A report due out today from the Justice Department states that the Ferguson police department has routinely violated the constitutional rights of its black citizens, according to reports.
The Ferguson police department entered the national spotlight following the shooting of an unarmed black man, 18-year-old Michael Brown, last year. Following Brown’s death, wide-scale protests overtook the city. Police officials responded tragically and escalated tensions as blacks publicly stated they experienced a different justice system than whites in Ferguson.
The Justice Department’s report is said to confirm what those residents have been saying. The Ferguson Police Department discriminated and unjustly targeted blacks in Ferguson, Missouri.
Emails uncovered in the investigation highlight the casual nature of the racism in Ferguson. One email sought to address the election of President Barack Obama by stating that he would not be president for long because “what black man holds a steady job for four years. Another described a black woman receiving a check from Crime Stoppers for having an abortion.
It is unclear what the next steps for Ferguson will be, following the release of the report. A lawsuit could be filed by the Justice Department and the Ferguson police department could either fight it or settle. Commentators have stated that it is unlikely the Department will make changes internally without such a lawsuit.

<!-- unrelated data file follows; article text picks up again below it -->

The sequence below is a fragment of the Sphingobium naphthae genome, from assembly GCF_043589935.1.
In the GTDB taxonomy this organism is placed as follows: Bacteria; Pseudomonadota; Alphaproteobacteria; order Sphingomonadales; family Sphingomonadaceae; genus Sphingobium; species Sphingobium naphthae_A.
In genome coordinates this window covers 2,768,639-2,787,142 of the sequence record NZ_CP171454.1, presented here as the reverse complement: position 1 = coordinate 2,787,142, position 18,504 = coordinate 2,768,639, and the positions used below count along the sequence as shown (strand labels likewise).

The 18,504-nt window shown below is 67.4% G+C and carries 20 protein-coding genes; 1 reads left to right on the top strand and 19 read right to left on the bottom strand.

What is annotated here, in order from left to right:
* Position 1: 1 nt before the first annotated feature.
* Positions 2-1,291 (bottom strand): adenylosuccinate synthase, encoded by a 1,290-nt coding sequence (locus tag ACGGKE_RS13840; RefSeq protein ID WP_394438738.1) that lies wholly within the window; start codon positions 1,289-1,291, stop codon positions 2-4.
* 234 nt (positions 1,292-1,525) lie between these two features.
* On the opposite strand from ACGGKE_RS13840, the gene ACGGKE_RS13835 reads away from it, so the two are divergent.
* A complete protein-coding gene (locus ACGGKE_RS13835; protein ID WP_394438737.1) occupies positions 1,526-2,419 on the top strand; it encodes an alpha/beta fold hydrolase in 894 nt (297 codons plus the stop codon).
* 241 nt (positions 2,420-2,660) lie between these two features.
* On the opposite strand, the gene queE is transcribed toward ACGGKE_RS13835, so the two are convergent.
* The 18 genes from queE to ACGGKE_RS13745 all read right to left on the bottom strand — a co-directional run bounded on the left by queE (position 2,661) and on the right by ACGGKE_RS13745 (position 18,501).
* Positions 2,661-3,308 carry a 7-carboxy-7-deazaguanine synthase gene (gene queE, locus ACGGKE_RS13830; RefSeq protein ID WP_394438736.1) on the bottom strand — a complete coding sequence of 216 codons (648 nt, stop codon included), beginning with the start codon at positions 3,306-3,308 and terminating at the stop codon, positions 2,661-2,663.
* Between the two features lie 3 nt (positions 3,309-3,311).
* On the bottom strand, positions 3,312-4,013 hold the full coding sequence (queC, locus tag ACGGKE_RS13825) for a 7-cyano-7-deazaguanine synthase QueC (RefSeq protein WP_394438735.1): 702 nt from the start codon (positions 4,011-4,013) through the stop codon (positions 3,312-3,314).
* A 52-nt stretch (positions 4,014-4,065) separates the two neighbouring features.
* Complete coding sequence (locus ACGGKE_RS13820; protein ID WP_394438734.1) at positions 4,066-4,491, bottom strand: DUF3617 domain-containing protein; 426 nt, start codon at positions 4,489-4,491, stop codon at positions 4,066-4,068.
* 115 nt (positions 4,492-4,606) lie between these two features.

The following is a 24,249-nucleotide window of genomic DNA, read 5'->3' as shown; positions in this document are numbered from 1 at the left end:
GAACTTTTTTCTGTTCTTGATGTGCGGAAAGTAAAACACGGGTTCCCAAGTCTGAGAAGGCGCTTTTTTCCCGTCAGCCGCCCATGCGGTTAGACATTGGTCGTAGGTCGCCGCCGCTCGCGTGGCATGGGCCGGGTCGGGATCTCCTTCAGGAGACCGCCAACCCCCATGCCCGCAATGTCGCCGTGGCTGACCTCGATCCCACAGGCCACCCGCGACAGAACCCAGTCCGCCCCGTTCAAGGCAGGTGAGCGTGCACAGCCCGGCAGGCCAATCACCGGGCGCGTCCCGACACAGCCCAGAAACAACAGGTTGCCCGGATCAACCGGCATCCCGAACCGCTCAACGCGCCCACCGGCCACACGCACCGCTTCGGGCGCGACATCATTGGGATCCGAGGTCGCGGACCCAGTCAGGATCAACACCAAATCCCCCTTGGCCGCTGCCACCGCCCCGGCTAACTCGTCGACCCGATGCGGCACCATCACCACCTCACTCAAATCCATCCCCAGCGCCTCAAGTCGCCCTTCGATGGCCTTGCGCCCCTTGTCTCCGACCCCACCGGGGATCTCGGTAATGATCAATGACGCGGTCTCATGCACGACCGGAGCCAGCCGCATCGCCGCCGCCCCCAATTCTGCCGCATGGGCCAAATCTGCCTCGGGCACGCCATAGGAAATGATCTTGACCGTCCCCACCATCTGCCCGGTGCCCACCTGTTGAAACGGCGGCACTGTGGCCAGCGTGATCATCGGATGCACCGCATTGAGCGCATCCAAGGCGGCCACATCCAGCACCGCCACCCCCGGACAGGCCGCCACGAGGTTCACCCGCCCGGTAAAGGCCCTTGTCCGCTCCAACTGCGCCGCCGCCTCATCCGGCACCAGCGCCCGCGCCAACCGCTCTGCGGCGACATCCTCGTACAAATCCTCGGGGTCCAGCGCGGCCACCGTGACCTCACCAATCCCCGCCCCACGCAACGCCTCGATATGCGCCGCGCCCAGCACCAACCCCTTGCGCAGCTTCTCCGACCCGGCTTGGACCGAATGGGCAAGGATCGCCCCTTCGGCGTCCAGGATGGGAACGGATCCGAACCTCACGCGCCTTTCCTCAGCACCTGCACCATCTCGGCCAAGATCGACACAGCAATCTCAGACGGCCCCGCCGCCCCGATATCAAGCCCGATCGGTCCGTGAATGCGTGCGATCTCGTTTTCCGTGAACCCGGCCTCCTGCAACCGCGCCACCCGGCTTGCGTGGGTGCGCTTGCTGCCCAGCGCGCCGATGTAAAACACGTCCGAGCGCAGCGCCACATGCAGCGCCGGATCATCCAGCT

According the Times, it is unlikely that the Justice Department will purge employees from the department:
In pushing for police reforms, the Justice Department typically does not call for personnel changes, such as the firing of a police chief. Instead, it typically seek [sic] institutional changes, such as mandated training, efforts to diversify the police force and more outside oversight. In many cities, the two sides agree on a federal monitor to ensure the police department is complying.
The data in the Justice Department’s report on Ferguson will show that blacks were the subject of 85 percent of traffic stops, 90 percent of tickets and 93 percent of arrests; that blacks were 68 percent less likely to have their cases dismissed by judges, and that 95 percent of the people kept in jail for more than two days were black.
In the face of such overwhelming bias in Ferguson, it may be time for the Justice Department to rethink not wiping the slate clean and restaffing the entire police department.